Under a perfectly timed ride by Joel Rosario, favored Bourbon Bay earlier avenged a defeat by 11-1 Slim Shadey in the mile-and-one-quarter San Marcos Stakes six weeks previous when nailing the latter in the final strides of the 61st San Luis Rey at 1 ½ miles. The final time over a course labeled “firm” despite increasing rain showers was 2:25.78.
The outcome of the San Luis Rey was tantamount to a homecoming for the victorious 6-year-old gelding trained by Drysdale for David and Jill Heerensperger. The fourth-place finish in the San Marcos was an anomaly on the Santa Anita turf record of Bourbon Bay. He had won 5 of 6 previous starts over the Camino Real Turf Course while missing by a nose in his only setback. “His last race was a bit screwed up,” said the British-born Drysdale.
“This is really a good horse,” said Rosario. “I’ve never been on him before, but he has a nice turn of foot.” Rosario took over for regular rider Rafael Bejarano, who had an out-of-town assignment. “My horse felt good on the track,” Rosario continued. “I don’t know how the others handled the rain, but everything worked out perfect for my horse.”
Rosario settled Bourbon Bay into fourth early among the five marathoners. He dropped his mount three lengths behind fourth-place Slim Shadey with one-half mile to go. “I don’t know what he was doing so far back,” commented Drysdale.
“I wouldn’t change anything about the race today,” said David Flores, who rode 4-1 second choice Slim Shadey. “The favorite (6-5 Bourbon Bay) had to come and catch me if he was good enough, and he did. At the last turn, I was stalking the leaders perfectly. I tried to get away from them at the top of the stretch, but I got caught on the wire. I knew I got beat, but I was just hoping I got the bob.”
Hog’s Hollow, who had led into the stretch with Garrett Gomez in the saddle, faded to third, 2 ½ lengths behind Slim Shadey. The winner paid $4.40, $2.60 and $2.20. The mutuels on Slim Shadey were $4.20 and $2.60. Hog’s Hollow paid $3.20 to show.
The winning purse of $90,000 increased the career earnings of Bourbon Bay to $878,536 from an 8-5-4 showing in 25 starts. Drysdale said the historic Grade II San Juan Capistrano at 1 ¾ miles on the meet’s closing day, April 22, would be next for the bay gelding.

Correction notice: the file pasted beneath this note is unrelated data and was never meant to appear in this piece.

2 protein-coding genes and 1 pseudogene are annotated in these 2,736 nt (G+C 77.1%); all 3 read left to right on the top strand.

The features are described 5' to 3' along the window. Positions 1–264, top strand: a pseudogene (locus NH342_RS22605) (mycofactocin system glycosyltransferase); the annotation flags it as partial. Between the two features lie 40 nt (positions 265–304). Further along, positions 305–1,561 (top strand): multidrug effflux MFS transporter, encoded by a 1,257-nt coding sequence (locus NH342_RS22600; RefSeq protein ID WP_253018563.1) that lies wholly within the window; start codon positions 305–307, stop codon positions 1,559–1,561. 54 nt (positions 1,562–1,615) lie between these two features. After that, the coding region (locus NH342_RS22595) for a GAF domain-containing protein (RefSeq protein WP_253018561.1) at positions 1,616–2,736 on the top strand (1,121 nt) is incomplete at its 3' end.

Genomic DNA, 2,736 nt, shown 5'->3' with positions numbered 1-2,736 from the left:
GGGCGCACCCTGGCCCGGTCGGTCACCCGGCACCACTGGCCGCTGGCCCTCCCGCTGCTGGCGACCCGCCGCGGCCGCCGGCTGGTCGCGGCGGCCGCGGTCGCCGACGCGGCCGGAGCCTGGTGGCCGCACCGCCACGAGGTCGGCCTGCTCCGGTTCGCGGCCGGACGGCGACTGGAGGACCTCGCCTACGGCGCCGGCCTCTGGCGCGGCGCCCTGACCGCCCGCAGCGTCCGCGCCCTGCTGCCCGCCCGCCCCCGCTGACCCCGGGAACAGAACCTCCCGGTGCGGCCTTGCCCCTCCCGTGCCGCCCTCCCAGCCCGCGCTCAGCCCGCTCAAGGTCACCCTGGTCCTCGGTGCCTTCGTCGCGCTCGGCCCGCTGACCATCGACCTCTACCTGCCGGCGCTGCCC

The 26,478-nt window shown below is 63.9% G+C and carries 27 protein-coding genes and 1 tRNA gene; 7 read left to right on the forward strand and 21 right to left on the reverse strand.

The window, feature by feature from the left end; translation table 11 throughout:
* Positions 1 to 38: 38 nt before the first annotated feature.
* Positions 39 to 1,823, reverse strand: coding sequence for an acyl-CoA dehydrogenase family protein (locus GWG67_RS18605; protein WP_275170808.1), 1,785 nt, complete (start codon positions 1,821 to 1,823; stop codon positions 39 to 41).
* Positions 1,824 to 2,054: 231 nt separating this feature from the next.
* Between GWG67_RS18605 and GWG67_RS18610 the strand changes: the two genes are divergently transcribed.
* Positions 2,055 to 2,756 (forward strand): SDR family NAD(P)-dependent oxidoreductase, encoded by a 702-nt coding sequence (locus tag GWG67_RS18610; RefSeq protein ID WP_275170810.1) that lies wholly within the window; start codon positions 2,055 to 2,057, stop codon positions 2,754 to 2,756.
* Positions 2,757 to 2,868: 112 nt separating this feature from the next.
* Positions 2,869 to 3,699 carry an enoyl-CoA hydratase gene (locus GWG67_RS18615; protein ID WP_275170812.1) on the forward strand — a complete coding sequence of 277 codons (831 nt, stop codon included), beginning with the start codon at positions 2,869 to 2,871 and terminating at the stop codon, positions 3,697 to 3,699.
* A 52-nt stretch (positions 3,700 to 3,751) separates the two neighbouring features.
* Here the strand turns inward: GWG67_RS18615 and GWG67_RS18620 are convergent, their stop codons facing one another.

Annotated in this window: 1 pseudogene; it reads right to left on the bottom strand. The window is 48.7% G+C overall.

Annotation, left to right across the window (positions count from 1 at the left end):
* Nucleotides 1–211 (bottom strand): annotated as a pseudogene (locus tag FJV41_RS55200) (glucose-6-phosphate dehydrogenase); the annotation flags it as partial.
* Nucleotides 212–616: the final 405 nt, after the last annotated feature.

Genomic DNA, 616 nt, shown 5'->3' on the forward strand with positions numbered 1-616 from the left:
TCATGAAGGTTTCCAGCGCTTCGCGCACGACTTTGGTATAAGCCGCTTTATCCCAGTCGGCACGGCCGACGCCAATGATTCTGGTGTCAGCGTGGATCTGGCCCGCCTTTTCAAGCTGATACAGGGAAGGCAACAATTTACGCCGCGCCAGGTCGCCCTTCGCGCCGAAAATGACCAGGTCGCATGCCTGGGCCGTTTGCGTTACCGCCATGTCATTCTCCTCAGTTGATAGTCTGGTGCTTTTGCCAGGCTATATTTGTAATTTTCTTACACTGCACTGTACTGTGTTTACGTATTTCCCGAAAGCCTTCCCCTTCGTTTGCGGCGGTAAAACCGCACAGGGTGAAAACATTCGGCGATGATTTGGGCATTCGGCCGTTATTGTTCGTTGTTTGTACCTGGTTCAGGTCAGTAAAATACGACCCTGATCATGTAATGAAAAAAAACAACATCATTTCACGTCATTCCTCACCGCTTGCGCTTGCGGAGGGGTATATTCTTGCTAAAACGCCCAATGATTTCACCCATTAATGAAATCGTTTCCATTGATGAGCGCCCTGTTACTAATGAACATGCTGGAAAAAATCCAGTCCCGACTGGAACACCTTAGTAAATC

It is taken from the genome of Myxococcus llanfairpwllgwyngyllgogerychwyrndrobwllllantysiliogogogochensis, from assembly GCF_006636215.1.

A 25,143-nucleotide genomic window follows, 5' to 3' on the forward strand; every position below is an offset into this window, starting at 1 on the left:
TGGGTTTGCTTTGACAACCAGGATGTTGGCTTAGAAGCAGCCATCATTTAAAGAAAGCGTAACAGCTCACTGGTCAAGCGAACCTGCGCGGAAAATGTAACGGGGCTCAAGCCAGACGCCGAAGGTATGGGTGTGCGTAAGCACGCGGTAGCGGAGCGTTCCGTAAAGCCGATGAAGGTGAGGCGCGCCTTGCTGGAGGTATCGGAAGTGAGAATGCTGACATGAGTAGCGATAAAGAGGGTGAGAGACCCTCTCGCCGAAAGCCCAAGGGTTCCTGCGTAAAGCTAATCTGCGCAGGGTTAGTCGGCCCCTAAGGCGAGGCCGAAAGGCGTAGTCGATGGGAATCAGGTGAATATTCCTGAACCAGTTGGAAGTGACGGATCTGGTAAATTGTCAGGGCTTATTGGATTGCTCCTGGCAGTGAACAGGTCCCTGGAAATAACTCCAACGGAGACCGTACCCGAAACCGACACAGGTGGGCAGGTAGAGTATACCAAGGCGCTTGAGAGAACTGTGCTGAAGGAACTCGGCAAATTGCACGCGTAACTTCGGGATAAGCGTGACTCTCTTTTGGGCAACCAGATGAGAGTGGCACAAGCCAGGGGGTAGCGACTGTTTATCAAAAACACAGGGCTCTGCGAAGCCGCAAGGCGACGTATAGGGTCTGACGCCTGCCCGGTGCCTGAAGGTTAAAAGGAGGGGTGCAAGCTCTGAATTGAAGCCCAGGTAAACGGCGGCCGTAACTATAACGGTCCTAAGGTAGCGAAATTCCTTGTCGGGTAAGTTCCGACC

“He’s a very good campaigner, but he doesn’t like deep turf,” noted Drysdale. “That’s one of the drawbacks, so I was concerned about the course because he didn’t like it soft.” The condition of the course, fortuitously enough, was changed to “good” following the San Luis Rey, which was conducted as the day’s fourth race.
Suffice it to say, the 64-year-old trainer’s concerns about Rosario’s unfamiliarity with Bourbon Bay were unfounded at the wire. “I thought he waited too long,” Drysdale remarked, “although it’s very difficult to judge this course, how fast it is, when it starts raining. It’s very difficult.”
Vamo a Galupiar, on the other hand, had won over “good” and “soft” turn courses in his native Chile. The Santa Ana marked her fourth U.S. start and her first graded win after having taken only the ungraded Megahertz Stakes in three previous races in this country.
The 5-year-old mare, owned by Robert S. Evans, rallied from ninth in the Santa Ana’s field of 10 to overhaul Wild Mia while closing on the extreme outside. The latter, handled by David Flores, nosed out 67-1 shot Hard Seven for the place. City to City finished another nose back in fourth, three-quarters-of-a-length ahead of Camelia Rose, the 17-10 favorite.
Vamo a Galupiar rewarded her backers with payoffs of $17.20, $9 and $6.60. The mutuels on Wild Mia, sent off at 11-1, were $10.60 and $6.60. Hard Seven, ridden by Edwin Maldonado, paid $15.40 to show.
Smith said the footing suited the winner. “The ground has actually been on the hard side the past few days,” he said, “so the rain actually did us some good. The course had a give to it, which is really good for my filly because she handled the off-track. I think if you look at her past performances, she’s won every time the course has been soft, and that’s what it was today. It was a bit soft, but very safe.
“The horse was a victim of circumstances last time,” Smith added. Vamo a Galupiar had finished sixth, 1 ¾ lengths behind City to City in the Grade II Buena Vista. “She comes from out of it, so sometimes you get trapped when that happens, and that’s exactly what happened last time,” said Smith. “She didn’t have anywhere to go and the rail was way out. Today, I was able to get out of the one-hole, get clear, and she pretty much took over from there.”
“At one stage in the stretch I wasn’t sure she was going to get there,” Drysdale said, “but she dug in and proved her worth. Mr. Evans has been very patient and when they come from South America, you have to give them lots of time and he was willing to do that. This is the reward.”
Evans was rewarded with $90,000 as the career earnings of Vamo a Galupiar rose to $190,512 from a career record of 5-1-0 in eight intercontinental starts. Drysdale said he expected the next start for the chestnut daughter of Proud Citizen would come in the Grade II Santa Barbara Handicap at 1 ¼ miles on April 21. “I don’t think a mile and a quarter will be a problem,” said the trainer.
Following dark days Monday through Wednesday, racing will resume at Santa Anita on Thursday with an eight-race program that commences at 1 p.m.